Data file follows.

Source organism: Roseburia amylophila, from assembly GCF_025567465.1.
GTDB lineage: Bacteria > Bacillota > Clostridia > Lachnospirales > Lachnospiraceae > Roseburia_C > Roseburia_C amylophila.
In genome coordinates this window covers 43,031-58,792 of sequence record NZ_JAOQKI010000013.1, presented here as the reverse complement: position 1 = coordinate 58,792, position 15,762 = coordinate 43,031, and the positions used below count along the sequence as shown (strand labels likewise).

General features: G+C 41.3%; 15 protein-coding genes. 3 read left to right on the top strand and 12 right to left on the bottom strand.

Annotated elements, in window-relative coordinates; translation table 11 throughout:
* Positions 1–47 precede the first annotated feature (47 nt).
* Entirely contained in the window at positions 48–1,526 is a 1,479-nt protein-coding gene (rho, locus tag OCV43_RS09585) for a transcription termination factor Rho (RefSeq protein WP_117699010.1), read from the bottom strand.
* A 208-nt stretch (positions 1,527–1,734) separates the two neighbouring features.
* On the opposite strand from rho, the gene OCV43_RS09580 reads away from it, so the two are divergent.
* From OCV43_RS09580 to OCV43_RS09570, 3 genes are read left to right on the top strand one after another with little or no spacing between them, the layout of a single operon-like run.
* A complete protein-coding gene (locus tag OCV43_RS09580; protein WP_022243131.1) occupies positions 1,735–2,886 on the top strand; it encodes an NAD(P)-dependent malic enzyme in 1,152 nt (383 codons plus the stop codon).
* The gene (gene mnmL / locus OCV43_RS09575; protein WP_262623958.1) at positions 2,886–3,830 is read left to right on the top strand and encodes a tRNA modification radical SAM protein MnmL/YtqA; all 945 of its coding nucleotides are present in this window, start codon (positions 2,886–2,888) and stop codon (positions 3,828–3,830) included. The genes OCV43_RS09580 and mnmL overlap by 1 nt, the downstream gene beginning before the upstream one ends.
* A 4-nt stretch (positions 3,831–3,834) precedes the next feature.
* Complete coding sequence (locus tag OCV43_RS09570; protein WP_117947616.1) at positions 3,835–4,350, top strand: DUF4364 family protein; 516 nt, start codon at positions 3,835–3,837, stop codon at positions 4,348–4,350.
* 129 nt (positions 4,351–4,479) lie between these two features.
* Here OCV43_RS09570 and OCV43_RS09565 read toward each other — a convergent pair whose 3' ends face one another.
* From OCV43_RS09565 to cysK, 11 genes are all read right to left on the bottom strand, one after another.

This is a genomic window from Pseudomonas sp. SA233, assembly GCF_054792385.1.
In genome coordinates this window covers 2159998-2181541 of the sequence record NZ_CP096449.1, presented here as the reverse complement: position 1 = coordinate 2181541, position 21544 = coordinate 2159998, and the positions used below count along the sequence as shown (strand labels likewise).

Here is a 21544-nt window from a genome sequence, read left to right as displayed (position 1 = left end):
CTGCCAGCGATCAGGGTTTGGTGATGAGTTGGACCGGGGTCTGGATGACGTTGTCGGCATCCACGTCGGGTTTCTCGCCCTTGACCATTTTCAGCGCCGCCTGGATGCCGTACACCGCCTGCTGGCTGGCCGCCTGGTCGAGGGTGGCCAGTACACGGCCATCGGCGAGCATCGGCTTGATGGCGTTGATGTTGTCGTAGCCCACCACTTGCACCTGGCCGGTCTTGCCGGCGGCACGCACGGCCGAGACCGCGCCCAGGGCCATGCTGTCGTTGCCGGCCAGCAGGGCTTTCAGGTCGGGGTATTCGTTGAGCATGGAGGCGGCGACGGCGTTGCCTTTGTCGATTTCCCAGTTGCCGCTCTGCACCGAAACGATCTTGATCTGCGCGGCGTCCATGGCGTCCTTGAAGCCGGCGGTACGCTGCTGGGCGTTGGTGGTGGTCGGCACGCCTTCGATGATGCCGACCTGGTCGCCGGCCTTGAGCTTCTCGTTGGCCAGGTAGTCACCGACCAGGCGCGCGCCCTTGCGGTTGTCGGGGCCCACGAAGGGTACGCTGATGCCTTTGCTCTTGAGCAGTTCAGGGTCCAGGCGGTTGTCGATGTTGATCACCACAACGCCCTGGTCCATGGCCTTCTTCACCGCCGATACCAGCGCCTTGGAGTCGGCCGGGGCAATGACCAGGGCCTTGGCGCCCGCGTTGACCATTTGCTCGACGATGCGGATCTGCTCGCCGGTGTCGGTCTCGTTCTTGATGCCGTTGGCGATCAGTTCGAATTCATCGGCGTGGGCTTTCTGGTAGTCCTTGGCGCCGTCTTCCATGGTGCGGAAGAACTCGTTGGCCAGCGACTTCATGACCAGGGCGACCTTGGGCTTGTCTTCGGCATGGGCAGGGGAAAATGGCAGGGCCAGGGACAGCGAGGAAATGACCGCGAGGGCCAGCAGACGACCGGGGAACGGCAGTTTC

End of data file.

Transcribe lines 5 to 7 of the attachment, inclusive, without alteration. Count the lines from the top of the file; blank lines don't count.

Annotated elements, in window-relative coordinates; translation table 11 throughout:
* Positions 1–47 precede the first annotated feature (47 nt).
* Entirely contained in the window at positions 48–1,526 is a 1,479-nt protein-coding gene (rho, locus tag OCV43_RS09585) for a transcription termination factor Rho (RefSeq protein WP_117699010.1), read from the bottom strand.